Have you ever looked at the sun, and seen something like this?
Now, before you decide to look at it right now and see what you see, it’s my responsibility as an amateur astronomer to remind you of the safety risks. Focusing your eyes on the sun is dangerous—there’s a reason our eyes automatically flinch away.
How dangerous, you ask? Dangerous enough to burn and even scar your retinas, permanently damaging or even destroying your vision.
Yes, I’m serious.
Now, all this is not to turn you off solar observing entirely. There are safe—and cheap—ways to look at the sun, and see its spots.
But what exactly are sunspots?
When we observe our sun’s corona, we discover something odd.
It’s really, really hot.
But…wait a second. How is that odd? Shouldn’t the sun be hot?
Well…yes. It should, and it is. Its surface temperature is almost ten thousand degrees Fahrenheit, and its core is many times hotter. But there’s a basic law of physics that says energy flows from hotter regions to cooler regions.
The core and photosphere (the visible surface) follow this rule. Even the chromosphere, the lower atmosphere, does as it’s told. But the corona is made up of gases that are hotter than the chromosphere.
What’s up with that? Continue reading
Cosmic rays remain, for the most part, a cosmic mystery.
But then, what about the universe doesn’t still remain partially shrouded in mystery?
Cosmic rays are radiation, but they’re not electromagnetic. That is, they’re not on the electromagnetic spectrum.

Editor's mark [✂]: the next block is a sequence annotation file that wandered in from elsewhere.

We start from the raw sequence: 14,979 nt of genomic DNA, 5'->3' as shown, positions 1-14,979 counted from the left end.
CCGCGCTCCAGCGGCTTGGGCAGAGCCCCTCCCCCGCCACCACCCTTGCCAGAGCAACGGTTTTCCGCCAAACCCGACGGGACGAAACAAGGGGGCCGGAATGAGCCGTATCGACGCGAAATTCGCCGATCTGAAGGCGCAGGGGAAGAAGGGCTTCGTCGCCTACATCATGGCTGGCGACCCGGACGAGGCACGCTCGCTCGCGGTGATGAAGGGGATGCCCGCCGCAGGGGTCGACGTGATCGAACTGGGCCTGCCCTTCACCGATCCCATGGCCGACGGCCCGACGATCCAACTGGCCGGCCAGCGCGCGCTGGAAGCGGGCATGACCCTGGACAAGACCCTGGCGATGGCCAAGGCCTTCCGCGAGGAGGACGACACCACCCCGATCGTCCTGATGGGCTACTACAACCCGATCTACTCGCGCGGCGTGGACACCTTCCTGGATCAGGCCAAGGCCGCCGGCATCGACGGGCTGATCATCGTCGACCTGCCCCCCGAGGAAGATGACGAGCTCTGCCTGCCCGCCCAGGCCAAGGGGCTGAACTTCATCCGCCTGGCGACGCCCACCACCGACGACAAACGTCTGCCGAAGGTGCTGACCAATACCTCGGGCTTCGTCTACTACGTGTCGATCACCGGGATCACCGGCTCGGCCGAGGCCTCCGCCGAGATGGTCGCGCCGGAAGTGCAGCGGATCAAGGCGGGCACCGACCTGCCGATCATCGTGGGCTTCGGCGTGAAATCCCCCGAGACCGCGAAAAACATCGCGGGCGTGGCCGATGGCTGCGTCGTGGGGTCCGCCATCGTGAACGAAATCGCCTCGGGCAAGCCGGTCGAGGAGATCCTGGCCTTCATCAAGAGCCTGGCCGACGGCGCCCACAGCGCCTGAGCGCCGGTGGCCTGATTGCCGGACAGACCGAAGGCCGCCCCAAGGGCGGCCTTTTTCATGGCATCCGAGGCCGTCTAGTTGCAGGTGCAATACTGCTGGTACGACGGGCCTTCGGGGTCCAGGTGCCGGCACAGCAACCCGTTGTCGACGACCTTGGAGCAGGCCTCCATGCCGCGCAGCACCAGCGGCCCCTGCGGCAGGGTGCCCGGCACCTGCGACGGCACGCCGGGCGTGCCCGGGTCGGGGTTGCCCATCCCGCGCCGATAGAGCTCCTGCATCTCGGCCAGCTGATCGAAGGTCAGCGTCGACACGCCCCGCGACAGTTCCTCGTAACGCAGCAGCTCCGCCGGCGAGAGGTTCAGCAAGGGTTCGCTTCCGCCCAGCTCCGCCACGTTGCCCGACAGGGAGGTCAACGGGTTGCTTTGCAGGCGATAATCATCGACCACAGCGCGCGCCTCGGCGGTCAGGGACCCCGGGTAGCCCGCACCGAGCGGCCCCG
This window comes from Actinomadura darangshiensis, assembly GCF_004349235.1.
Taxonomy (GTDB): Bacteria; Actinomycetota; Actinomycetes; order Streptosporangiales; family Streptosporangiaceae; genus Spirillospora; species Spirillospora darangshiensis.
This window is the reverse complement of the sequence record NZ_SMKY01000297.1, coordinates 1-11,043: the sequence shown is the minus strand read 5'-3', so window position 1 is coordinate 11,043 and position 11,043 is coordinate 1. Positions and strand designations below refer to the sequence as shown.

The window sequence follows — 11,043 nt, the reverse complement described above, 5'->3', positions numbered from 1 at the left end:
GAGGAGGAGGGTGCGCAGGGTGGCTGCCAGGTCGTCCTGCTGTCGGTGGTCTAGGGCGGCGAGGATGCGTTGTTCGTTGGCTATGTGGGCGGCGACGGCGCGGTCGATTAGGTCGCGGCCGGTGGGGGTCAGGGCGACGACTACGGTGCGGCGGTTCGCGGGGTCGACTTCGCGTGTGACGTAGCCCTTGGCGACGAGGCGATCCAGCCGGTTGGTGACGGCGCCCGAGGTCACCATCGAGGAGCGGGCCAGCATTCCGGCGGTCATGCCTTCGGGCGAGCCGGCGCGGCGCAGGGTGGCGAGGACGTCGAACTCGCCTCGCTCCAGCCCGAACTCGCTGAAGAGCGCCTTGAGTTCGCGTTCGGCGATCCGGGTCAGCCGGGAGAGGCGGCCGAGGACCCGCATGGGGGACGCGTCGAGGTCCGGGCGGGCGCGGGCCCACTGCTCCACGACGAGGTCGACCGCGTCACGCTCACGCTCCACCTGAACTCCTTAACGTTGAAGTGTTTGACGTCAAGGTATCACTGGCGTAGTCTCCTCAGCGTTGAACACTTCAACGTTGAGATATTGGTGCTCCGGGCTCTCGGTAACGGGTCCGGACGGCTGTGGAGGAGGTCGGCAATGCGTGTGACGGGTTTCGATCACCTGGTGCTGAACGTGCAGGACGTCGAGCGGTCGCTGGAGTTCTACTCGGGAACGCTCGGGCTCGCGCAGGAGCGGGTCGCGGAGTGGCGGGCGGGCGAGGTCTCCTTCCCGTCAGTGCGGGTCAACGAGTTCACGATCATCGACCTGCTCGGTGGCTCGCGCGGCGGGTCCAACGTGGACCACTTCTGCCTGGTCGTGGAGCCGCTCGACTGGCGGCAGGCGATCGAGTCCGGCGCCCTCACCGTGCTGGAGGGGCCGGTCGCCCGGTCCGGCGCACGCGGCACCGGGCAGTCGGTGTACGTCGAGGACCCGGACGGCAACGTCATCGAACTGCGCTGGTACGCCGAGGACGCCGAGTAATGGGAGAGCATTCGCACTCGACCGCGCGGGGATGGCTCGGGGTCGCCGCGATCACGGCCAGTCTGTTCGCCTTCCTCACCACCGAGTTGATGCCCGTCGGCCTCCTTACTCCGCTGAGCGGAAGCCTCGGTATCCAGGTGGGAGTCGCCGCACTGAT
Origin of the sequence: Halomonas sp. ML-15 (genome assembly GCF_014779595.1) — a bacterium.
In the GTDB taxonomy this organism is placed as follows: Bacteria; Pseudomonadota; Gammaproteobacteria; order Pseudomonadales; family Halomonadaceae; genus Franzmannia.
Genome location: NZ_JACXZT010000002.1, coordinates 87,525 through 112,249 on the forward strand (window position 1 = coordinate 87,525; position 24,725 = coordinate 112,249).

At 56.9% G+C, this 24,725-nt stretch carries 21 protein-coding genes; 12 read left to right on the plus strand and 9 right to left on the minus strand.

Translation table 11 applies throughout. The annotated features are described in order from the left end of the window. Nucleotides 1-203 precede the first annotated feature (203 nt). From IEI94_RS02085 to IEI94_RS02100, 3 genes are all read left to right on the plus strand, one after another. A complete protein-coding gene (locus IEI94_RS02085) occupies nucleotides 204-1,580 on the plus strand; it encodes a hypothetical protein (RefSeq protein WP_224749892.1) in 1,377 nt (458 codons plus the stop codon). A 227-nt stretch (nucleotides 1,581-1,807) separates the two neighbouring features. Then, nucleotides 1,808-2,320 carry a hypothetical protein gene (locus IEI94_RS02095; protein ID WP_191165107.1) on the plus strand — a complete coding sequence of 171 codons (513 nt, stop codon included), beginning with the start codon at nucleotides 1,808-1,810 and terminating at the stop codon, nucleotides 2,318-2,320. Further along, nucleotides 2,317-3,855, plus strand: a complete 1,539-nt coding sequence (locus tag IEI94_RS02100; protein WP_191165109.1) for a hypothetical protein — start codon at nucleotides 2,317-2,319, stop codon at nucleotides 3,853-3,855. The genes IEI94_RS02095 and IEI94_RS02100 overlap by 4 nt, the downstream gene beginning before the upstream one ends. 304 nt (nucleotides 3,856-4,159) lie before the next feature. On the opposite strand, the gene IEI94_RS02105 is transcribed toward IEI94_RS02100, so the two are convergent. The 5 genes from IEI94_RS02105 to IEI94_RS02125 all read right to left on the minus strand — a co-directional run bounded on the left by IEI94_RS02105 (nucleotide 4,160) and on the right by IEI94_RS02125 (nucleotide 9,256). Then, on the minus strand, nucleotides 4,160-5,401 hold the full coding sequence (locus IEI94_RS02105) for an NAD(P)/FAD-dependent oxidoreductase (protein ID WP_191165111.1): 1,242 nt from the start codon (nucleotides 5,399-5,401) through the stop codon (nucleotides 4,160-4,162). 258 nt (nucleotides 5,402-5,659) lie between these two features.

So, what are they? Continue reading
The Hubble Space Telescope is one of the most famous telescopes in the world.
Oops, excuse me—one of the most famous telescopes built.
Hubble, after all, is certainly not in this world. Unless you call the universe the “world,” it’s about as far from being in this world as you can get. It’s in space.
Hubble isn’t that different from an ordinary, ground telescope. It’s only as big as a bus. There are bigger optical telescopes. Its mirror is 2.4 m across—hardly an achievement by modern-day standards.
Palomar Observatory, which was the biggest telescope in the world when it was built, has better optics than Hubble, meaning its images are a bit crisper.
But that doesn’t keep astronomers from continuing to use Hubble. In fact, if you want to use Hubble, you have to get in line—it hardly has time to complete all the projects astronomers ask of it, even observing the night sky 24/7.
So why is Hubble so useful? Continue reading